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It is recognised that those that have left the register have a wealth of skills and experience they can bring back to practice. On average, a returner has 9 years of clinical experience and has worked to band 6 level.

Learn more about returning to practice for each nation:




Supervised Practice

We advise all returners to gain some supervised practice before they return to practice, alongside some formal and private study. Firstly, contact your local dietetic department and speak to the dietetic manager to make a request. Or alternatively, get in touch with any of your ex-employers that are local to you. 

If you are working in a department, even unpaid, whilst updating your skills and knowledge prior to getting back on the HCPC register, we suggest that you might ask to have an ‘honorary contract’, which would make your position as a supernumerary member of staff clear.

An honorary contract, or a letter to you from the supervisor/manager, should make your situation clear and define what you can and cannot do. There are procedures to be followed that protect you, the hospital and, most importantly, the patient. Most health organisations should have an honorary contract and may also require you to prove your identity and have a recent CRB check.

University Courses

Two Higher Education Institutes (universities) now offer courses for those wishing to return to practice. 

These courses allow those wanting to return to rediscover and develop practice-based skills and the acces updated theory. 

Learn more about the courses:



The BDA does not provide funding for members returning to practice.

In Scotland and Northern Ireland there is currently no specific funding available for returners to update their skills and knowledge. If you are a resident in Wales you may apply for funding through the National Leadership and Innovation Agency for Healthcare (NLIAH). Please note funding available in England via Health Education England can be used for BDA courses.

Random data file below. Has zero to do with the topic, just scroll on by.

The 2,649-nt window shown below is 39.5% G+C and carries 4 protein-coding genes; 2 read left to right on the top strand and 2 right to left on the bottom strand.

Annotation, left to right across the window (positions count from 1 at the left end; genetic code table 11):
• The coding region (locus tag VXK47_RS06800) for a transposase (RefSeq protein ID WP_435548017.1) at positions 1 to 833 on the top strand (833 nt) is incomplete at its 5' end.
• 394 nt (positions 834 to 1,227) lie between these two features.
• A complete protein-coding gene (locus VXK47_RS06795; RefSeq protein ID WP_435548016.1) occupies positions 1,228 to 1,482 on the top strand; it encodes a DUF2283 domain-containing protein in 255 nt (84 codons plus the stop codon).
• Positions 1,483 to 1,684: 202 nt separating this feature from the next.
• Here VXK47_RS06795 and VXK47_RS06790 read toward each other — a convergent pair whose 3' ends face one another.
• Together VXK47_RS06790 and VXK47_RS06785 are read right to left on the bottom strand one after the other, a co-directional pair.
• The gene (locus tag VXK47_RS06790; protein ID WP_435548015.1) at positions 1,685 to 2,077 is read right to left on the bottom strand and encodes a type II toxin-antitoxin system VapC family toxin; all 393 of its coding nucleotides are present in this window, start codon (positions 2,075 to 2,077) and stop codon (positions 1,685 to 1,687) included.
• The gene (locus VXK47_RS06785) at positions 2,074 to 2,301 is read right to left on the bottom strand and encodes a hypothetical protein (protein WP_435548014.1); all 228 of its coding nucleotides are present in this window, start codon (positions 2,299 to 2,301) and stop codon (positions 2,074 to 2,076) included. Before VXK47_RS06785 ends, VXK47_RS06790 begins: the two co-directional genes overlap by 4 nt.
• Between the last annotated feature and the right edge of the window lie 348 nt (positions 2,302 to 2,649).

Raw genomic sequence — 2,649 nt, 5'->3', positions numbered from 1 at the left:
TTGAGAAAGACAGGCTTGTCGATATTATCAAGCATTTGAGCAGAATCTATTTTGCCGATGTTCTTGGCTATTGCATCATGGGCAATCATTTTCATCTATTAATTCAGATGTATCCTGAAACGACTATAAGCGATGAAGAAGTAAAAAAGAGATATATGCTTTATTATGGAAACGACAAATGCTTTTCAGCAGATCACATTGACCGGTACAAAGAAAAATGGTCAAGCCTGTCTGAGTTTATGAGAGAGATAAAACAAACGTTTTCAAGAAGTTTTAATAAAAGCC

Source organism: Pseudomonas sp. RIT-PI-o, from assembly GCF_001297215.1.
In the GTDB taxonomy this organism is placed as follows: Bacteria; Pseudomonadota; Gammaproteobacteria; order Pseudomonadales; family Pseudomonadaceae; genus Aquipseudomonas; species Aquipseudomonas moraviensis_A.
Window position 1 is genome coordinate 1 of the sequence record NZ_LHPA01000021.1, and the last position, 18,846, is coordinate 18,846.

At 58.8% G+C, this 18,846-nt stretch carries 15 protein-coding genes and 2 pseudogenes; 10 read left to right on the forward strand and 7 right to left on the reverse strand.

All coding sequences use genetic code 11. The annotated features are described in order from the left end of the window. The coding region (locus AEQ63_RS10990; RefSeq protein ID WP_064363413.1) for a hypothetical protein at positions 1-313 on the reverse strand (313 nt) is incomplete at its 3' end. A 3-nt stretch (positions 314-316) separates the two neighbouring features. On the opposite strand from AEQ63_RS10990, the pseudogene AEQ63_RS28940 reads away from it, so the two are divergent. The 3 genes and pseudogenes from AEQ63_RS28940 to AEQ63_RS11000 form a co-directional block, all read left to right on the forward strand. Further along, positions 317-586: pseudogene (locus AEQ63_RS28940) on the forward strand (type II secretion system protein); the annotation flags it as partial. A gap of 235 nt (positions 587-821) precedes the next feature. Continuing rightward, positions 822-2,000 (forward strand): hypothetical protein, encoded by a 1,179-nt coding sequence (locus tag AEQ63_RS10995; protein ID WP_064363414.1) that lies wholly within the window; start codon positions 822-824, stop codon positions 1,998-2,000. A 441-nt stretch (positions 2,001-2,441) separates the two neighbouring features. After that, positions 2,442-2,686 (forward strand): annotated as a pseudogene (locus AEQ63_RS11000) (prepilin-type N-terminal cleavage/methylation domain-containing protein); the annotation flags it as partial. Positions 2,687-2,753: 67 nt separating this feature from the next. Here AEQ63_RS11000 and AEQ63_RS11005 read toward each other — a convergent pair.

Learn more about funding avaialble in England and in Wales.

Finding employment

For those wanting to return to practice, finding employment may feel like a daunting task. Trusts that are advertising return to practice positions will make these roles available on the NHS Jobs website

Supporting Resources

Webinars for those wanting to return to practice:

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For managers looking to employ returnees:

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Case studies

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In this case study Yolande Potfieter, Head of Dietetic and a Community Paediatric Dietitian at Oxleas NHS Foundation Trust talks about her role as a supervisor for those returning to practice. Yolande discusses the benefits of retunrning to practice and the benefits of the programme her Trust runs, gives advice for those wanting to retun and more. Download the case study

Return to Practice Handbook 

Return to Practice Handbook is a booklet put together as guidance to support other returnees by a physiotherapist that had returned to practice. Health Education England are currently reviewing the booklet to consider adaptations to support all professions. However, this may be useful to use as guidance.